UEFI Secure Boot

The UEFI Secure Boot, developed by Microsoft and other companies, is intended to replace the old BIOS-system. The BIOS-system is the first program which runs when a computer is turned on and activates the screen and keyboard. When the BIOS has been activated, the operating system can run. The UEFI Secure Boot was made to prevent unauthorized software or another operating system to run on the computer.

Manufacturer of hardware who choose the option “Microsoft Certification” will have to implement the UEFI Secure Boot. Microsoft will allow the manufacturers to provide the possibility to deactivate the Secure Boot on x86 hardware, which is used in many computers, but they will be denied to do this on ARM-hardware, which is used in mobile computers like cellphones.

This means that the buyer of an ARM-hardware is to run nothing but a Windows approved operating system. This leaves both the seller and buyer unable to change the operating system and thus prevents free competition.

Amelia’s first and second question is on whether the Commission has or plans to evaluate if the UEFI Secure Boot breaks the Competition law. She also wants to know what the Commission plans to do about the UEFI Secure Boot forcing other developers of software to contract with Microsoft. The Commission answered that they are aware of the safety requirements in Windows 8 and that it is not yet assessed if they break the Competition law, but the Commission will follow the case, and if necessary, take action.

In the third question Amelia wants to know which measures that has been taken to protect the international market from companies with economic opportunities to impose standards on European companies, which the Secure Boot do by forcing companies to contract with Microsoft. The Commissions answer is almost the same as to the earlier questions Amelia asked about the UEFI Secure Boot. “The Commission will continue to monitor market developments so as to ensure that competition and a level playing field are preserved amongst all market players.”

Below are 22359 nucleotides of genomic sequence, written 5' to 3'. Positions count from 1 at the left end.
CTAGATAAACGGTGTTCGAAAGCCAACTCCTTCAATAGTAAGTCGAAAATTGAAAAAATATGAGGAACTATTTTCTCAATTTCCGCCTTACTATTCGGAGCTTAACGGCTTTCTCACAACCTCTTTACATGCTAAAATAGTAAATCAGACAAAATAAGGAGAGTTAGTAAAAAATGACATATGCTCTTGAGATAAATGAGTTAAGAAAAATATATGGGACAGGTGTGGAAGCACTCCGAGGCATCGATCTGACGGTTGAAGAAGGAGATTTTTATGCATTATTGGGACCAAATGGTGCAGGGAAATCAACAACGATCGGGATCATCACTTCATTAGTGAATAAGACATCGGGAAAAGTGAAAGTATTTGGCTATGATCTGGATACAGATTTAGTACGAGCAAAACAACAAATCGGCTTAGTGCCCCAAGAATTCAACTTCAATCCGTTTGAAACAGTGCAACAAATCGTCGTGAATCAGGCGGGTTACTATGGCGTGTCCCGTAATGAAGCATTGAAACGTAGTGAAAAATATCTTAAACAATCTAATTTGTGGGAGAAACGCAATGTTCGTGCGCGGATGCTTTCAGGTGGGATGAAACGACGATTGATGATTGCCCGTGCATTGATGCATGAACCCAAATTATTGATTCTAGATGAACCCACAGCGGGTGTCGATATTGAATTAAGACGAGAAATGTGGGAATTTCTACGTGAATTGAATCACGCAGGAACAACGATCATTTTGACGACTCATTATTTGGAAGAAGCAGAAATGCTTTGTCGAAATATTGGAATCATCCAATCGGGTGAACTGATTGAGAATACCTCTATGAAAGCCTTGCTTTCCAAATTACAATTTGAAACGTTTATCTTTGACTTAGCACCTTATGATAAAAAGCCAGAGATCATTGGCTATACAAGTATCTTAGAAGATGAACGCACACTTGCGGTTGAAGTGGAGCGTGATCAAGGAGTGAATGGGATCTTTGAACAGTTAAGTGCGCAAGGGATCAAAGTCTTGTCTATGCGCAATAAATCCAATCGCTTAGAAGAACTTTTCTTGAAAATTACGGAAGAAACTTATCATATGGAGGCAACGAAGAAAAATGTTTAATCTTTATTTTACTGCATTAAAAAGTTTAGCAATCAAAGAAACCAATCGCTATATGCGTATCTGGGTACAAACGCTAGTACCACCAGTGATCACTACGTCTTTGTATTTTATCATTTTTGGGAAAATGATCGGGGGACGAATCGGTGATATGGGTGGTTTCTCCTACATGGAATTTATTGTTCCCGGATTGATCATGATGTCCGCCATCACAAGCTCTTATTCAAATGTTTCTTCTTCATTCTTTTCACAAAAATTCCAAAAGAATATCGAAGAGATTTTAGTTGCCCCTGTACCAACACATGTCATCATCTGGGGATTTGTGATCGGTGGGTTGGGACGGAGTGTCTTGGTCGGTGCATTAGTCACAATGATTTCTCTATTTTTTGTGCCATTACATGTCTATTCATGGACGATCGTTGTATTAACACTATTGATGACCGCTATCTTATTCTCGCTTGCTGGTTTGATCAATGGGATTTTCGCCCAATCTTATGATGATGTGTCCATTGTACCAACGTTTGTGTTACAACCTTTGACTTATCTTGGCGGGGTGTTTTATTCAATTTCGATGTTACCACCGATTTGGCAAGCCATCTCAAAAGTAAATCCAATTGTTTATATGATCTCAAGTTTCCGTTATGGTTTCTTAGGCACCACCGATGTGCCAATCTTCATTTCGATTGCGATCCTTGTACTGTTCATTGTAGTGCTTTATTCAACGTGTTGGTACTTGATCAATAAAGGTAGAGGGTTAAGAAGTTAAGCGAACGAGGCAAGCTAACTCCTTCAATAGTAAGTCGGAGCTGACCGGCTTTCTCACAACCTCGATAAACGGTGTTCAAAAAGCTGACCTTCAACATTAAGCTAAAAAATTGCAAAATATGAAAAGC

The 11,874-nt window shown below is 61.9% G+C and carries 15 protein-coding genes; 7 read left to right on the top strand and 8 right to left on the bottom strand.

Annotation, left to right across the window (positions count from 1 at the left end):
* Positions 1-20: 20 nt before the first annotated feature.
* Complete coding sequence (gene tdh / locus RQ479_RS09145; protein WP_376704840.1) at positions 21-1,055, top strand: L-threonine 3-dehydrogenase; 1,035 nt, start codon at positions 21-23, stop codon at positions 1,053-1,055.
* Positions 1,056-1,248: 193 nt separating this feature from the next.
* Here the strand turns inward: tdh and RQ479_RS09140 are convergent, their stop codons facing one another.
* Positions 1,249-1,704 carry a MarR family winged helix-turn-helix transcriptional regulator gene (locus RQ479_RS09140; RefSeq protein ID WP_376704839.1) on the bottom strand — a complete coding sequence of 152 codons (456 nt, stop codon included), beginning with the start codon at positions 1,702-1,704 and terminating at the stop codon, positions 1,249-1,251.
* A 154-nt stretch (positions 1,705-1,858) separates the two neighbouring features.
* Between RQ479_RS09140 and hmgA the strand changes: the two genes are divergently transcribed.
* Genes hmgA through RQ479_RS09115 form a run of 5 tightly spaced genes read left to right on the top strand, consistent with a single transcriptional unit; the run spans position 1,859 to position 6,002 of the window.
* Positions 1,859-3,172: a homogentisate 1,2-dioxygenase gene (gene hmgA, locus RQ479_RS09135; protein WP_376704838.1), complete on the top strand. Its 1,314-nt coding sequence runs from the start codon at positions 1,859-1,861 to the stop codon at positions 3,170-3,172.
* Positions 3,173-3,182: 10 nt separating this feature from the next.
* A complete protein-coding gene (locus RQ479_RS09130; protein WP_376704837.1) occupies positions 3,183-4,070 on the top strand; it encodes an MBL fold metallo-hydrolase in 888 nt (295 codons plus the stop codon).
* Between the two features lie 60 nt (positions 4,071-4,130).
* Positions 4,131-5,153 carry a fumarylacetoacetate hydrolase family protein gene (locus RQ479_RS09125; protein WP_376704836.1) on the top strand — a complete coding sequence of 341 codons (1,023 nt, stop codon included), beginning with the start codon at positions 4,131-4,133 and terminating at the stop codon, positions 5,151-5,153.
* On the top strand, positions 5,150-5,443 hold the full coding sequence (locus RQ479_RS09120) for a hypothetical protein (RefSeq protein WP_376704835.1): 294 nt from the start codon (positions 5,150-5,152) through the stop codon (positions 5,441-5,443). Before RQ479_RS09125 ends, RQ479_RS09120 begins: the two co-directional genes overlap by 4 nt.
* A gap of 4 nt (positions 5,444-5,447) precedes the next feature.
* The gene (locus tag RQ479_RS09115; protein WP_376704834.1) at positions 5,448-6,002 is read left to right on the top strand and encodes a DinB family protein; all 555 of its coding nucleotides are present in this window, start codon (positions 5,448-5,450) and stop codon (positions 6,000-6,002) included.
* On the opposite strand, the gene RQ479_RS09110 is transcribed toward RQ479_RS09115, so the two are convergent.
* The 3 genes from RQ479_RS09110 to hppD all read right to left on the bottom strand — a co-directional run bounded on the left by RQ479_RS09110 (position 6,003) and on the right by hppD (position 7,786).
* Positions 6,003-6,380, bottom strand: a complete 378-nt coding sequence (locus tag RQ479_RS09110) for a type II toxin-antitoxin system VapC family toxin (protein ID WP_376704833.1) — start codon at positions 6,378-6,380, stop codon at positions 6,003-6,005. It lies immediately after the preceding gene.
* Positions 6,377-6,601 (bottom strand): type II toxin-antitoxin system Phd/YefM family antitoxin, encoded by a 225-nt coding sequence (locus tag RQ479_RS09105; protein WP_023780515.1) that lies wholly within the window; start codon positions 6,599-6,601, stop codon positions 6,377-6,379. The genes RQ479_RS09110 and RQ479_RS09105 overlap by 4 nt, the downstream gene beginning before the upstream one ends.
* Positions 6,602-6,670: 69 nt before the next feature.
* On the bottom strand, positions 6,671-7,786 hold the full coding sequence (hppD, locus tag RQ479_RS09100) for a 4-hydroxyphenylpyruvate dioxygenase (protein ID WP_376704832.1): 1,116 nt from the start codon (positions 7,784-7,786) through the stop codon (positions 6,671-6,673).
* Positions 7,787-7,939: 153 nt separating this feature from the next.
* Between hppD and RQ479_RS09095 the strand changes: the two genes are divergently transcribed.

The fourth question is about if the Commission consider Microsoft to be an electronic trust service provider under the new draft for legislation about electronic identification and trusted services for electronic transactions, in which case Microsoft possibly would infringe the legislation since it would mean that consumers and software providers can not freely choose a service provider other than Microsoft. The Commission has answered that it does not consider the services of Microsoft in relation to the UEFI Secure Boot to be such that they are covered by the definition of trust services in article 3 of the proposed regulation on electronic identification and trust services.

In a fifth and a sixth question, Amelia asks the Commission whether it is considering the impact on the chip manufacturing market that Microsoft makes a distinction between demands for user flexibility placed on x86 architecture manufacturers and ARM architecture manufacturers. In particular, she asks whether the Commission considers that chip architectures constitute a relevant product market with effects on downstream competition in their own right. The Commission responds to the fifth question that they have found no similar dominance of Microsoft on the mobile telephony market as they previously found on the general PC market, but have no clarified their position on architectures at large.